The Pascal’s Wager Fallacy Fallacy

To­day at lunch I was dis­cussing in­ter­est­ing facets of sec­ond-or­der logic, such as the (known) fact that first-or­der logic can­not, in gen­eral, dis­t­in­guish finite mod­els from in­finite mod­els. The con­ver­sa­tion branched out, as such things do, to why you would want a cog­ni­tive agent to think about finite num­bers that were un­bound­edly large, as op­posed to bound­edly large.

So I ob­served that:

  1. Although the laws of physics as we know them don’t al­low any agent to sur­vive for in­finite sub­jec­tive time (do an un­bound­edly long se­quence of com­pu­ta­tions), it’s pos­si­ble that our model of physics is mis­taken. (I go into some de­tail on this pos­si­bil­ity be­low the cut­off.)

  2. If it is pos­si­ble for an agent—or, say, the hu­man species—to have an in­finite fu­ture, and you cut your­self off from that in­finite fu­ture and end up stuck in a fu­ture that is merely very large, this one mis­take out­weighs all the finite mis­takes you made over the course of your ex­is­tence.

And the one said, “Isn’t that a form of Pas­cal’s Wager?”

I’m go­ing to call this the Pas­cal’s Wager Fal­lacy Fal­lacy.

You see it all the time in dis­cus­sion of cry­on­ics. The one says, “If cry­on­ics works, then the pay­off could be, say, at least a thou­sand ad­di­tional years of life.” And the other one says, “Isn’t that a form of Pas­cal’s Wager?”

The origi­nal prob­lem with Pas­cal’s Wager is not that the pur­ported pay­off is large. This is not where the flaw in the rea­son­ing comes from. That is not the prob­le­matic step. The prob­lem with Pas­cal’s origi­nal Wager is that the prob­a­bil­ity is ex­po­nen­tially tiny (in the com­plex­ity of the Chris­tian God) and that equally large tiny prob­a­bil­ities offer op­po­site pay­offs for the same ac­tion (the Mus­lim God will damn you for be­liev­ing in the Chris­tian God).

How­ever, what we have here is the term “Pas­cal’s Wager” be­ing ap­plied solely be­cause the pay­off be­ing con­sid­ered is large—the rea­son­ing be­ing per­cep­tu­ally rec­og­nized as an in­stance of “the Pas­cal’s Wager fal­lacy” as soon as some­one men­tions a big pay­off—with­out any at­ten­tion be­ing given to whether the prob­a­bil­ities are in fact small or whether coun­ter­bal­anc­ing anti-pay­offs ex­ist.

And then, once the rea­son­ing is per­cep­tu­ally rec­og­nized as an in­stance of “the Pas­cal’s Wager fal­lacy”, the other char­ac­ter­is­tics of the fal­lacy are au­to­mat­i­cally in­ferred: they as­sume that the prob­a­bil­ity is tiny and that the sce­nario has no spe­cific sup­port apart from the pay­off.

But in­finite physics and cry­on­ics are both pos­si­bil­ities that, leav­ing their pay­offs en­tirely aside, get sig­nifi­cant chunks of prob­a­bil­ity mass purely on merit.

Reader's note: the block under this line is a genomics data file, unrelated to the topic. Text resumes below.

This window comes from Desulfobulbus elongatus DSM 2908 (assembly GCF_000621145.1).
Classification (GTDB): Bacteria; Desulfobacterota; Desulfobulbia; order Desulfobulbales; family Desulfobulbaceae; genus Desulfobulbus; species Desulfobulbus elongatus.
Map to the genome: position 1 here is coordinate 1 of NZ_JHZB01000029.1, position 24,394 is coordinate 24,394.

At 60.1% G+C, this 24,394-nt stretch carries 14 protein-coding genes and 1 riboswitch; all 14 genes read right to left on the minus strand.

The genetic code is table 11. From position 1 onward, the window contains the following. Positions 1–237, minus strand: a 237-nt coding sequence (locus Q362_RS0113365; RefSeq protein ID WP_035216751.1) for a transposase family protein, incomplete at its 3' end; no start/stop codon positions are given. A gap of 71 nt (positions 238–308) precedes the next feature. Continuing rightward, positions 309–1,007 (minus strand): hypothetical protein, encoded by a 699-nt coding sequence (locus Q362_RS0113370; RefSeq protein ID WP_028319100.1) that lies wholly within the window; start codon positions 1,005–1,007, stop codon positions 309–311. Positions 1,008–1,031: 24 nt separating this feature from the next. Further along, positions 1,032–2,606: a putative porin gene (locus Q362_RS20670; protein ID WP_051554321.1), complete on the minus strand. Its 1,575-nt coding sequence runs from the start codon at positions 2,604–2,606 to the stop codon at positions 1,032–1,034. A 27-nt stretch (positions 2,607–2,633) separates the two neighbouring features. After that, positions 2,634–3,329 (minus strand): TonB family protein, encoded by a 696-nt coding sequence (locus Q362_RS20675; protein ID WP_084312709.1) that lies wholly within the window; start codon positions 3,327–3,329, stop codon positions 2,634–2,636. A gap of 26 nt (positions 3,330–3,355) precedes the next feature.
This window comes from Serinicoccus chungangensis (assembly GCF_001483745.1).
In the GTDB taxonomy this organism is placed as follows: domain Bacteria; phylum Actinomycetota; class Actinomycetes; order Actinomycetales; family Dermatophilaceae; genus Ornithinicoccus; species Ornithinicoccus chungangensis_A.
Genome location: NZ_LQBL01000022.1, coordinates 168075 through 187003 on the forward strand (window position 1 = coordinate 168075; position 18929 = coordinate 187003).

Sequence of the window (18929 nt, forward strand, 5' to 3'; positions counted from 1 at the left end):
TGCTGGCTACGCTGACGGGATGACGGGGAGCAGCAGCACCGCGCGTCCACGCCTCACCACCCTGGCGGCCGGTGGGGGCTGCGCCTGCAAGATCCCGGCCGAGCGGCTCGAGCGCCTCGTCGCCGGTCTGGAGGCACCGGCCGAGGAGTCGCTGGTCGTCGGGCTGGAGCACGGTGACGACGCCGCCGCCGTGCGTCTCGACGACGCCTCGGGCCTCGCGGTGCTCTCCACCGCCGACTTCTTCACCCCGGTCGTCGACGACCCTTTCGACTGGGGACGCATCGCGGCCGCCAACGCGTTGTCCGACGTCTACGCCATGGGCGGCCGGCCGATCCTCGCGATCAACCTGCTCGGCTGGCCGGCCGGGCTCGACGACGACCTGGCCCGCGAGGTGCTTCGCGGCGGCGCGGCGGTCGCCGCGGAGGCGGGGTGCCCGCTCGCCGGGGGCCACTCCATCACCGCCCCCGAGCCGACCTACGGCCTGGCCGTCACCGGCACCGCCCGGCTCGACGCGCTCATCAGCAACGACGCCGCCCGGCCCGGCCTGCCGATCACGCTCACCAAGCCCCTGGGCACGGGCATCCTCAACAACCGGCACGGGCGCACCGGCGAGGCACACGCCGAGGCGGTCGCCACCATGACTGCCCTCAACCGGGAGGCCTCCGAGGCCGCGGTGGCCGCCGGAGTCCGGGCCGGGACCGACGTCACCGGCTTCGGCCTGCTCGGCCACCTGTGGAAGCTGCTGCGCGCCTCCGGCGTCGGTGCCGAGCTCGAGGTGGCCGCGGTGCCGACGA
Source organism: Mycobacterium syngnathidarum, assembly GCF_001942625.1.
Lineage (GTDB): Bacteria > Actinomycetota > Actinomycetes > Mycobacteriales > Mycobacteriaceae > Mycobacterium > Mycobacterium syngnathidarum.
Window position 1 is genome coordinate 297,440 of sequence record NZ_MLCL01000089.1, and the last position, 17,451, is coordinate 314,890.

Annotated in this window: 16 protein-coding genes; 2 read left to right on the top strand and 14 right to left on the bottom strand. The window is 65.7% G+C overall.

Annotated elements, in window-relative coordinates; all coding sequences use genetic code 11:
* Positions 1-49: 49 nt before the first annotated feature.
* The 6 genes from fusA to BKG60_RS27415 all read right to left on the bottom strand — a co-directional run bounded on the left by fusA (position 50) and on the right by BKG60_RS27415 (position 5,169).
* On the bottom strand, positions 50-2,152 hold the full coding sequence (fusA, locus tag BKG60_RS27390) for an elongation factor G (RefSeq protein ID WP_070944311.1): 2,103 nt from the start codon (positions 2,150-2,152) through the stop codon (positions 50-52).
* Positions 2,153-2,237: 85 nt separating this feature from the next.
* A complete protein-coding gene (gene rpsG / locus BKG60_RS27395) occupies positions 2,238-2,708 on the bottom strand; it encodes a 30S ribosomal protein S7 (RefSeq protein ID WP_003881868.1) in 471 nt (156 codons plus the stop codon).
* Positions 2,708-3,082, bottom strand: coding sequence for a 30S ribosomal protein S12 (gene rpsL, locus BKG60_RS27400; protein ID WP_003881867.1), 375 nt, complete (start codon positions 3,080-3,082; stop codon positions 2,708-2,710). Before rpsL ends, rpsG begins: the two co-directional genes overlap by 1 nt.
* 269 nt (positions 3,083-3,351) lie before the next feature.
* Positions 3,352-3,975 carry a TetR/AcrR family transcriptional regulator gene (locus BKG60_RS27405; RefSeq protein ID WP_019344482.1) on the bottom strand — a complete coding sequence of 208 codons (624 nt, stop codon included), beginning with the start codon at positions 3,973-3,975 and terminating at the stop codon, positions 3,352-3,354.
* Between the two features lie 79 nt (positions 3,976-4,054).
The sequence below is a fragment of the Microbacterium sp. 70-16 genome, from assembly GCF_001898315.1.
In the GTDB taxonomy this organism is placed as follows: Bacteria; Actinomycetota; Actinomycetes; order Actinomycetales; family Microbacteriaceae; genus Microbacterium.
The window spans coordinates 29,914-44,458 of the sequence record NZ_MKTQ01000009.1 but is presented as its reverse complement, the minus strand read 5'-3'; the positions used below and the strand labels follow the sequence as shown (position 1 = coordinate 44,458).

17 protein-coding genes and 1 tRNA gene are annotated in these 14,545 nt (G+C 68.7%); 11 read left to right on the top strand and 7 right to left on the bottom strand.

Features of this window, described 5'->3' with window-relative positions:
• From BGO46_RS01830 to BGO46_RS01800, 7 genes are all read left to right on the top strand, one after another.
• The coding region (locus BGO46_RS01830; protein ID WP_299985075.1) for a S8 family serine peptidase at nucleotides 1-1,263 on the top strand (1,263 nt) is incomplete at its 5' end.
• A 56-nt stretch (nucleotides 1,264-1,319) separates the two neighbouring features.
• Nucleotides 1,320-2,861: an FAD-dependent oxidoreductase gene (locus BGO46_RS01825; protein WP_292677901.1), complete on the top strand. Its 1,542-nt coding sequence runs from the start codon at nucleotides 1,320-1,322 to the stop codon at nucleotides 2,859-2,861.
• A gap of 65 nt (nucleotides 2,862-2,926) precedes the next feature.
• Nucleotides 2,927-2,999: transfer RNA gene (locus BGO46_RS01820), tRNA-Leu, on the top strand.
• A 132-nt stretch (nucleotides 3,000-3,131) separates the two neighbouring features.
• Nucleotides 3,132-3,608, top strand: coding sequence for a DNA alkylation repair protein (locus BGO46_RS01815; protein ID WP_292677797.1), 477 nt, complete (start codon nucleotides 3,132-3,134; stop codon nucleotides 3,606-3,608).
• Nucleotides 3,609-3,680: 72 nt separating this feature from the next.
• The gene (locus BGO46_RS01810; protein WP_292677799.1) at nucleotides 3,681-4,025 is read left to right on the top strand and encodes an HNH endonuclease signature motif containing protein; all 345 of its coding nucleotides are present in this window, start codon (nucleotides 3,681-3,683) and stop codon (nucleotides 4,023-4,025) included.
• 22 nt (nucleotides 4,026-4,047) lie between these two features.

Yet in­stead we have rea­son­ing that runs like this:

  1. Cry­on­ics has a large pay­off;

  2. There­fore, the ar­gu­ment car­ries even if the prob­a­bil­ity is tiny;

  3. There­fore, the prob­a­bil­ity is tiny;

  4. There­fore, why bother think­ing about it?

(Posted here in­stead of Less Wrong, at least for now, be­cause of the Han­son/​Cowen de­bate on cry­on­ics.)

Fur­ther de­tails:

Pas­cal’s Wager is ac­tu­ally a se­ri­ous prob­lem for those of us who want to use Kol­mogorov com­plex­ity as an Oc­cam prior, be­cause the size of even the finite com­pu­ta­tions blows up much faster than their prob­a­bil­ity diminishes (see here).

See Bostrom on in­finite ethics for how much worse things get if you al­low non-halt­ing Tur­ing ma­chines.

In our cur­rent model of physics, time is in­finite, and so the col­lec­tion of real things is in­finite. Each time state has a suc­ces­sor state, and there’s no par­tic­u­lar as­ser­tion that time re­turns to the start­ing point. Con­sid­er­ing time’s con­ti­nu­ity just makes it worse—now we have an un­countable set of real things!

But cur­rent physics also says that any finite amount of mat­ter can only do a finite amount of com­pu­ta­tion, and the uni­verse is ex­pand­ing too fast for us to col­lect an in­finite amount of mat­ter. We can­not, on the face of things, ex­pect to think an un­bound­edly long se­quence of thoughts.

The laws of physics can­not be eas­ily mod­ified to per­mit im­mor­tal­ity: light­speed limits and an ex­pand­ing uni­verse and holo­graphic limits on quan­tum en­tan­gle­ment and so on all make it in­con­ve­nient to say the least.

On the other hand, many com­pu­ta­tion­ally sim­ple laws of physics, like the laws of Con­way’s Life, per­mit in­definitely run­ning Tur­ing ma­chines to be en­coded. So we can’t say that it re­quires a com­plex mir­a­cle for us to con­front the prospect of un­bound­edly long-lived, un­bound­edly large civ­i­liza­tions. Just there be­ing a lot more to dis­cover about physics—say, one more dis­cov­ery of the size of quan­tum me­chan­ics or Spe­cial Rel­a­tivity—might be enough to knock (our model of) physics out of the re­gion that cor­re­sponds to “You can only run bound­edly large Tur­ing ma­chines”.

So while we have no par­tic­u­lar rea­son to ex­pect physics to al­low un­bounded com­pu­ta­tion, it’s not a small, spe­cial, un­jus­tifi­ably sin­gled-out pos­si­bil­ity like the Chris­tian God; it’s a large re­gion of what var­i­ous pos­si­ble phys­i­cal laws will al­low.

And cry­on­ics, of course, is the de­fault ex­trap­o­la­tion from known neu­ro­science: if mem­o­ries are stored the way we now think, and cry­on­ics or­ga­ni­za­tions are not dis­turbed by any par­tic­u­lar catas­tro­phe, and tech­nol­ogy goes on ad­vanc­ing to­ward the phys­i­cal limits, then it is pos­si­ble to re­vive a cry­on­ics pa­tient (and yes you are the same per­son). There are nega­tive pos­si­bil­ities (wo­ken up in dystopia and not al­lowed to die) but they are ex­otic, not hav­ing equal prob­a­bil­ity weight to coun­ter­bal­ance the pos­i­tive pos­si­bil­ities.